This is so sweet.

carladoll6:

thegodmolecule:

here is a tribe in Africa where the birth date of a child is counted not from when they were born, nor from when they are conceived but from the day that the child was a thought in its mother’s mind. And when a woman decides that she will have a child, she goes off and sits under a tree, by herself, and she listens until she can hear the song of the child that wants to come. And after she’s heard the song of this child, she comes back to the man who will be the child’s father, and teaches it to him. And then, when they make love to physically conceive the child, some of that time they sing the song of the child, as a way to invite it.

And then, when the mother is pregnant, the mother teaches that child’s song to the midwives and the old women of the village, so that when the child is born, the old women and the people around her sing the child’s song to welcome it. And then, as the child grows up, the other villagers are taught the child’s song. If the child falls, or hurts its knee, someone picks it up and sings its song to it. Or perhaps the child does something wonderful, or goes through the rites of puberty, then as a way of honoring this person, the people of the village sing his or her song.



In the African tribe there is one other occasion upon which the villagers sing to the child. If at any time during his or her life, the person commits a crime or aberrant social act, the individual is called to the center of the village and the people in the community form a circle around them. Then they sing their song to them.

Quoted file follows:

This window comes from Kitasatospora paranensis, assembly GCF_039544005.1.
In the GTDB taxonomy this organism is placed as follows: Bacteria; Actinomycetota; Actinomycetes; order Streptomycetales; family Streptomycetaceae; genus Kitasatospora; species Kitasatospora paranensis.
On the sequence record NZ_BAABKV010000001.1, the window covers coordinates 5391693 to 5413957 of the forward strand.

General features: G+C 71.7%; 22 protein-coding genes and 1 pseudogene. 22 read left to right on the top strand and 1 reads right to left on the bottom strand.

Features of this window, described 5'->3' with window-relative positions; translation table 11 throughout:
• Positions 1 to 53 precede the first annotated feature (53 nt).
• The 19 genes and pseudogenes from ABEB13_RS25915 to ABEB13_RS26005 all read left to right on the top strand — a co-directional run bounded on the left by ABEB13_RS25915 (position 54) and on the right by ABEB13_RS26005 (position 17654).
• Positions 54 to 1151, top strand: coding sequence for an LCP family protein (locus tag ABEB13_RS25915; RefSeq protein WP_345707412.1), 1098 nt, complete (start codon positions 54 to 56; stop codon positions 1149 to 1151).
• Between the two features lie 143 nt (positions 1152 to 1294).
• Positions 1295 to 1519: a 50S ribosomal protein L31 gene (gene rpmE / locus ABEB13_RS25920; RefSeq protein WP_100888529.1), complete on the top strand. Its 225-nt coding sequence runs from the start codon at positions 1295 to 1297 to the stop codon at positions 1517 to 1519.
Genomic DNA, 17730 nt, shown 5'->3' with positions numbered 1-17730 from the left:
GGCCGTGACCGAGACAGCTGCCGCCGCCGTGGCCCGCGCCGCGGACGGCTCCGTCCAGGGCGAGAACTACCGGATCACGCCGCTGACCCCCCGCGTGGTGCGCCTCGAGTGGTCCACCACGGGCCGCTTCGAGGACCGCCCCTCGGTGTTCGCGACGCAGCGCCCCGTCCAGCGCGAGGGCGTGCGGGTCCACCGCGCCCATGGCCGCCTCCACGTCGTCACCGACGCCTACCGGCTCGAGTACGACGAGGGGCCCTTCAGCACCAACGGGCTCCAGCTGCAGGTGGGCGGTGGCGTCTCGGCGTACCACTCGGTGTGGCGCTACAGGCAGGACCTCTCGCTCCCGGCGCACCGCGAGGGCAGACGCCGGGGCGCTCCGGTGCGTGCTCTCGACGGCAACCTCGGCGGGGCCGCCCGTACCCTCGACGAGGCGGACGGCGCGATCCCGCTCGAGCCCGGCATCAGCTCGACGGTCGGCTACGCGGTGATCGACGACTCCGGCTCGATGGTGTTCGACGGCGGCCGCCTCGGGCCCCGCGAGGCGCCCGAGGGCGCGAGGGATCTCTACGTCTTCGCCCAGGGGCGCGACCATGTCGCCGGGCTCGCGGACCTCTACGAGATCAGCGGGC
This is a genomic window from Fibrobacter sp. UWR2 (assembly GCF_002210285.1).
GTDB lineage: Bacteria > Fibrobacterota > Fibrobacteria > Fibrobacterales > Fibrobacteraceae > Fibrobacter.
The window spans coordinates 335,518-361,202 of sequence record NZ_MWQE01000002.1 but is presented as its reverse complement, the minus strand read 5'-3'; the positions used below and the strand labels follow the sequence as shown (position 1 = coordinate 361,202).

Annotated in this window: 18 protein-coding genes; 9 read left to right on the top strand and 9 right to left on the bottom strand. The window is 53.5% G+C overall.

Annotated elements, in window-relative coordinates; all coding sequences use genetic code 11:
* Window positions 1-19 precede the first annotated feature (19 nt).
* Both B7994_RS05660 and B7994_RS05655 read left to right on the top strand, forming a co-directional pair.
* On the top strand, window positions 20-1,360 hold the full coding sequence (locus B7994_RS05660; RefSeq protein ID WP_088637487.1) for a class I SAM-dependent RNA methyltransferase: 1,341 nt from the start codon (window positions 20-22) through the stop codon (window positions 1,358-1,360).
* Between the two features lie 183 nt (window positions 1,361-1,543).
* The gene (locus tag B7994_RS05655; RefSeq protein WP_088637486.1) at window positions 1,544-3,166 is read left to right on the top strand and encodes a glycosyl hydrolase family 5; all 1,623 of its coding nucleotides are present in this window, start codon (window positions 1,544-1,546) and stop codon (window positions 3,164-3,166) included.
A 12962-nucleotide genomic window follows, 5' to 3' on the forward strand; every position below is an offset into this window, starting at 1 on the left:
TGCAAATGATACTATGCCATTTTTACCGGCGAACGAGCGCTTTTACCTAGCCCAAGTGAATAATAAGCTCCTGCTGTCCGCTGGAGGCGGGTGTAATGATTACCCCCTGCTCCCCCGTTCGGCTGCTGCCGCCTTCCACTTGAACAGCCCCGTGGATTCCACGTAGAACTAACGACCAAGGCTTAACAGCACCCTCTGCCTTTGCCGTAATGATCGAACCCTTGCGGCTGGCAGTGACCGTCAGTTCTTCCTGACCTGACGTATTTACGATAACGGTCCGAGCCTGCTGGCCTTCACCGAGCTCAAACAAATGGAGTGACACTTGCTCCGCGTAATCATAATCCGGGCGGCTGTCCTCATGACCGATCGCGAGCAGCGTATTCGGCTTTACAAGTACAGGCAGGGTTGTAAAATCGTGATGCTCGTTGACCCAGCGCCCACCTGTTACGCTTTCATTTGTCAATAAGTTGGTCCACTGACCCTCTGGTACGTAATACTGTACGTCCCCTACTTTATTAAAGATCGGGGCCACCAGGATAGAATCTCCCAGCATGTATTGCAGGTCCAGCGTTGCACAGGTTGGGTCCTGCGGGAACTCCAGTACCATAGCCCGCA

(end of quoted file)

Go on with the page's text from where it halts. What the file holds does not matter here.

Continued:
The tribe recognizes that the correction for antisocial behavior is not punishment; it is love and the remembrance of identity. When you recognize your own song, you have no desire or need to do anything that would hurt another.

And it goes this way through their life. In marriage, the songs are sung, together. And finally, when this child is lying in bed, ready to die, all the villagers know his or her song, and they sing—for the last time—the song to that person.

You may not have grown up in an African tribe that sings your song to you at crucial life transitions, but life is always reminding you when you are in tune with yourself and when you are not. When you feel good, what you are doing matches your song, and when you feel awful, it doesn’t. In the end, we shall all recognize our song and sing it well. You may feel a little warbly at the moment, but so have all the great singers. Just keep singing and you’ll find your way home.

 

This is so sweet.

oroblancos:

bugwork:

“It is common for koalas to roam back to their home range afterwards and become confused to find nothing there. A worker noticed a koala had been sitting stationary in broad daylight on top of wood piles for over an hour.”

my heart just broke

oroblancos:

bugwork:

“It is common for koalas to roam back to their home range afterwards and become confused to find nothing there. A worker noticed a koala had been sitting stationary in broad daylight on top of wood piles for over an hour.”